Thursday, September 09, 2010

Save the Humanities: Start Making Money!

'No-Brainer': Public domain image
If you're a humanities Ph.D. like me and you've read the recent piece in The Chronicle Review, "Can the Humanities Survive the 21st Century?" ( you may be wondering why you bothered to spend years of your life training to educate and enlighten the masses about the value of critical thinking, reading, and writing. Because let's face it: the masses, generally speaking, and the techno-savvy, permanently distracted, twittering and text-messaging youth of the 21st century in particular, just don't care anymore. They're more interested in attaining the basic technical skills necessary to land a job that will propel them post haste into the middle class. Shakespeare, Plato, Jefferson, Douglass, King, Woolf, DuBois, hooks, and the like; these venerable oldies are for 20th century sissies . . . or trust fund babies.

My (much) younger siblings and their friends spend more time on their i-phones trolling facebook and sending IMs than they ever would on reading, writing essays, debating heady topics, and pondering the fate of humanity. They're certainly not reading the newspaper, or intelligent popular novels, or humanist non-fiction; nor are they watching PBS or independent films. These things are for older, idealistic saps like me, motivated people who spent WAY too much time with their noses in books rather than learning useful skills and making $ in their 20s. Consequently, while we smarties may have interesting things to say about the state of the Congo, or climate change, or Beck's whacked out tea party, we're nonetheless still looking for work, still poor, and living in our parents' basements or some other pathetic location. Ouch.

And, according to Frank Donoghue, even if we're lucky enough to find academic jobs as tenure-track professors, our struggle to publish in obscure journals and write dense monographs for tenure simply contributes to the self-contained, esoteric system responsible for making the humanities increasingly irrelevant to society and hence worthless.

"The shift in the material base of the university leaves the humanities entirely out in the cold. Corporations don't earmark donations for the humanities because our research culture is both self-contained and absurd. Essentially, we give the copyrights of our scholarly articles and monographs to university presses, and then buy them back, or demand that our libraries buy them back, at exorbitant markups. And then no one reads them. The current tenure system obliges us all to be producers of those things, but there are no consumers."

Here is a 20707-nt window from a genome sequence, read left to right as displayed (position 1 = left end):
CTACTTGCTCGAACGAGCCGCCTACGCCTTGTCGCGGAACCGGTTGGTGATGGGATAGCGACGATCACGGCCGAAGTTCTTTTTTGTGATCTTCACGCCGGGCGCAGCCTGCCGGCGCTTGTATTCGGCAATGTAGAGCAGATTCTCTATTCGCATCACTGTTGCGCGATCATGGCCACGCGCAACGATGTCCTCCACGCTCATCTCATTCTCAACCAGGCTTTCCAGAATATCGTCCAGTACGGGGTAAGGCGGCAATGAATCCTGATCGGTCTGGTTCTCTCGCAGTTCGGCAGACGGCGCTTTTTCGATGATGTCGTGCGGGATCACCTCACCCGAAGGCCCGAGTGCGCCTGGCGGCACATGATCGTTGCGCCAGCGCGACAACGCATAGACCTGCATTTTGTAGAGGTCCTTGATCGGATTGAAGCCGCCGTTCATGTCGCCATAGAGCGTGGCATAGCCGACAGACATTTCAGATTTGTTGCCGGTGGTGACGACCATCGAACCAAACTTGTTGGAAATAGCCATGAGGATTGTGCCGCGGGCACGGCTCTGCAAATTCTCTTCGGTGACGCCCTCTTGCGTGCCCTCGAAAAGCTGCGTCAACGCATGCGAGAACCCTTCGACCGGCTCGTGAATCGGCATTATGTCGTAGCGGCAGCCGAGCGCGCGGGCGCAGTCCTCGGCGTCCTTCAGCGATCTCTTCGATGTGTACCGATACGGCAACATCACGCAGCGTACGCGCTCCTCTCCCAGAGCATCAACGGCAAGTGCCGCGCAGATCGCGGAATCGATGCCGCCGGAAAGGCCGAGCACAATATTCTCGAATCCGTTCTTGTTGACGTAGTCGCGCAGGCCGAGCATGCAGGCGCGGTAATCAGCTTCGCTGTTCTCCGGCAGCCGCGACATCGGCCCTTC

I have to agree with Donoghue here: the current tenure system requires academics to buy into a culture of intellectual production with limited (or virtually no) public demand or consumption, and this just doesn't make smart long term financial sense. Such a ridiculous system cannot be sustained indefinitely. We're simply shooting ourselves in the foot with our low-traffic journal articles and overpriced academic tomes that only mom and dad are willing to buy (mainly so they can show their friends what a Ph.D. and five+ years of research and writing has produced).

What is the solution, then? How can academics save the humanities? "The humanities will have a home somewhere in 2110, but it won't be in universities," Donoghue concludes. I don't think we should give up on the humanities just yet within the context of higher ed, but it is becoming clearer to me that humanist thinkers and practioners need to start considering how to go about making meaningful, relevant contributions that the masses can understand and appreciate. Otherwise, our self-contained, profitless research culture will put us all out of work sooner rather than later.

But academics as a whole are so resistant to change and so slow to respond to social and culture trends. Tenured humanities professors would rather pooh-pooh criticisms about the devaluing of the humanities than really explain why history or English matters or, worse still, reconsider "the system " itself.

This humanist, however, is here to say that the humanities are important; critical thinking does matter; and yes, people who know how to think, read, and write well should get paid well. Very well. Can't we show the public what we've got to offer instead of keeping it all to ourselves? Isn't it time we started demonstarting our worth and demanding compensation for our efforts? Show me the money, I say, either inside or outside a university context, and I'm there. It's a no-brainer.

*PS-I'll be traveling over the next week and lax on my blogging duties.


WorstProfEver said...

Yup, agree 100%. It's a stupid way to go about things, publishing crap for each other and not bothering to assert the relevance our expertise or demand money for it. Hopefully, there will be a critical mass someday!

Eliza Woolf said...

Thanks for your support, WPE. I for one am a tad bored by the thought of researching and publishing for 10 other (possibly interested) people. But, then, some would also say I just have a bad attitude.